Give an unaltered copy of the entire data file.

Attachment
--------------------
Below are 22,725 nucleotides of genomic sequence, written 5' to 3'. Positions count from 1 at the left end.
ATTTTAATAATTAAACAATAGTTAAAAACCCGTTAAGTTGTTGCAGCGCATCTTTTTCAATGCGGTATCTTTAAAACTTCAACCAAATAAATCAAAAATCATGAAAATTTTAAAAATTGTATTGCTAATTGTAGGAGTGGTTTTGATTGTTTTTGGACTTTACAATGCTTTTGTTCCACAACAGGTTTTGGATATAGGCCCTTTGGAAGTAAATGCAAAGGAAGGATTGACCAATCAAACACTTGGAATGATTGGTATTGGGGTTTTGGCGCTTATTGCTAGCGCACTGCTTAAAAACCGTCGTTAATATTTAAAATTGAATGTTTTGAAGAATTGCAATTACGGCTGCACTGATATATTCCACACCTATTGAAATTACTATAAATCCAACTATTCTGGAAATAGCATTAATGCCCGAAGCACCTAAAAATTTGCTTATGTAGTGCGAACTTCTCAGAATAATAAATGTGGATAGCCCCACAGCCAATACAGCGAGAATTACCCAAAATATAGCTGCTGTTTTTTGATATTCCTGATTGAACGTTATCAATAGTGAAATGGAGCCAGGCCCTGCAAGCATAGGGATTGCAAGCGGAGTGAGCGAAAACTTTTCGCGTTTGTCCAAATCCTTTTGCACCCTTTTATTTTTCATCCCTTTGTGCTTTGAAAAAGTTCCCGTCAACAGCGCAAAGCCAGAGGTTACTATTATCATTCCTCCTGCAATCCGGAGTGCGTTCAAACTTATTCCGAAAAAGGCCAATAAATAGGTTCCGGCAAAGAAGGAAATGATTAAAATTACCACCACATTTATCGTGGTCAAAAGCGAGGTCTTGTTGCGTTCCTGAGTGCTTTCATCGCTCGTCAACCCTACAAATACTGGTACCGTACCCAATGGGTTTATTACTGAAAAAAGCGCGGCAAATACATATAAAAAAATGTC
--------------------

Below are 22,725 nucleotides of genomic sequence, written 5' to 3'. Positions count from 1 at the left end.
ATTTTAATAATTAAACAATAGTTAAAAACCCGTTAAGTTGTTGCAGCGCATCTTTTTCAATGCGGTATCTTTAAAACTTCAACCAAATAAATCAAAAATCATGAAAATTTTAAAAATTGTATTGCTAATTGTAGGAGTGGTTTTGATTGTTTTTGGACTTTACAATGCTTTTGTTCCACAACAGGTTTTGGATATAGGCCCTTTGGAAGTAAATGCAAAGGAAGGATTGACCAATCAAACACTTGGAATGATTGGTATTGGGGTTTTGGCGCTTATTGCTAGCGCACTGCTTAAAAACCGTCGTTAATATTTAAAATTGAATGTTTTGAAGAATTGCAATTACGGCTGCACTGATATATTCCACACCTATTGAAATTACTATAAATCCAACTATTCTGGAAATAGCATTAATGCCCGAAGCACCTAAAAATTTGCTTATGTAGTGCGAACTTCTCAGAATAATAAATGTGGATAGCCCCACAGCCAATACAGCGAGAATTACCCAAAATATAGCTGCTGTTTTTTGATATTCCTGATTGAACGTTATCAATAGTGAAATGGAGCCAGGCCCTGCAAGCATAGGGATTGCAAGCGGAGTGAGCGAAAACTTTTCGCGTTTGTCCAAATCCTTTTGCACCCTTTTATTTTTCATCCCTTTGTGCTTTGAAAAAGTTCCCGTCAACAGCGCAAAGCCAGAGGTTACTATTATCATTCCTCCTGCAATCCGGAGTGCGTTCAAACTTATTCCGAAAAAGGCCAATAAATAGGTTCCGGCAAAGAAGGAAATGATTAAAATTACCACCACATTTATCGTGGTCAAAAGCGAGGTCTTGTTGCGTTCCTGAGTGCTTTCATCGCTCGTCAACCCTACAAATACTGGTACCGTACCCAATGGGTTTATTACTGAAAAAAGCGCGGCAAATACATATAAAAAAATGTC